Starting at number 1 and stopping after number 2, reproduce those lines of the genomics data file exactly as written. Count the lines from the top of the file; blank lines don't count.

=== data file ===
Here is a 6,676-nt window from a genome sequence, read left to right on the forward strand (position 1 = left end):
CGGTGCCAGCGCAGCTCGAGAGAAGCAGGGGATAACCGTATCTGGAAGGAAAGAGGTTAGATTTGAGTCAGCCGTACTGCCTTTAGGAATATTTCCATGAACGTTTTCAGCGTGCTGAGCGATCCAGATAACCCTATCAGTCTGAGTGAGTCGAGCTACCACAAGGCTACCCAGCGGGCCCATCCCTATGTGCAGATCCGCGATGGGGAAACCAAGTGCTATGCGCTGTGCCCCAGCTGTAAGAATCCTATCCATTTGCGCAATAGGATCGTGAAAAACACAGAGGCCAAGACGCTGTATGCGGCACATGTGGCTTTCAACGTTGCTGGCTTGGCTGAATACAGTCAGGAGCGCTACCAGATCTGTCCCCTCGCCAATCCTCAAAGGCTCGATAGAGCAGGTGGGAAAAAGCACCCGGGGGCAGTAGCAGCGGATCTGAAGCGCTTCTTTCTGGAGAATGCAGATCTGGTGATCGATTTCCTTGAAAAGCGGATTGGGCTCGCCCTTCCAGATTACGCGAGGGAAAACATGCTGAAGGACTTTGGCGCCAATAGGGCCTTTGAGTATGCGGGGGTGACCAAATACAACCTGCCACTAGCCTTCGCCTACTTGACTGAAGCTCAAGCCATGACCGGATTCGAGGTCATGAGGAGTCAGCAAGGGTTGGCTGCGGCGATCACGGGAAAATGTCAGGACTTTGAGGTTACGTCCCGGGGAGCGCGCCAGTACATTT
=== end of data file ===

Here is a 6,676-nt window from a genome sequence, read left to right on the forward strand (position 1 = left end):
CGGTGCCAGCGCAGCTCGAGAGAAGCAGGGGATAACCGTATCTGGAAGGAAAGAGGTTAGATTTGAGTCAGCCGTACTGCCTTTAGGAATATTTCCATGAACGTTTTCAGCGTGCTGAGCGATCCAGATAACCCTATCAGTCTGAGTGAGTCGAGCTACCACAAGGCTACCCAGCGGGCCCATCCCTATGTGCAGATCCGCGATGGGGAAACCAAGTGCTATGCGCTGTGCCCCAGCTGTAAGAATCCTATCCATTTGCGCAATAGGATCGTGAAAAACACAGAGGCCAAGACGCTGTATGCGGCACATGTGGCTTTCAACGTTGCTGGCTTGGCTGAATACAGTCAGGAGCGCTACCAGATCTGTCCCCTCGCCAATCCTCAAAGGCTCGATAGAGCAGGTGGGAAAAAGCACCCGGGGGCAGTAGCAGCGGATCTGAAGCGCTTCTTTCTGGAGAATGCAGATCTGGTGATCGATTTCCTTGAAAAGCGGATTGGGCTCGCCCTTCCAGATTACGCGAGGGAAAACATGCTGAAGGACTTTGGCGCCAATAGGGCCTTTGAGTATGCGGGGGTGACCAAATACAACCTGCCACTAGCCTTCGCCTACTTGACTGAAGCTCAAGCCATGACCGGATTCGAGGTCATGAGGAGTCAGCAAGGGTTGGCTGCGGCGATCACGGGAAAATGTCAGGACTTTGAGGTTACGTCCCGGGGAGCGCGCCAGTACATTT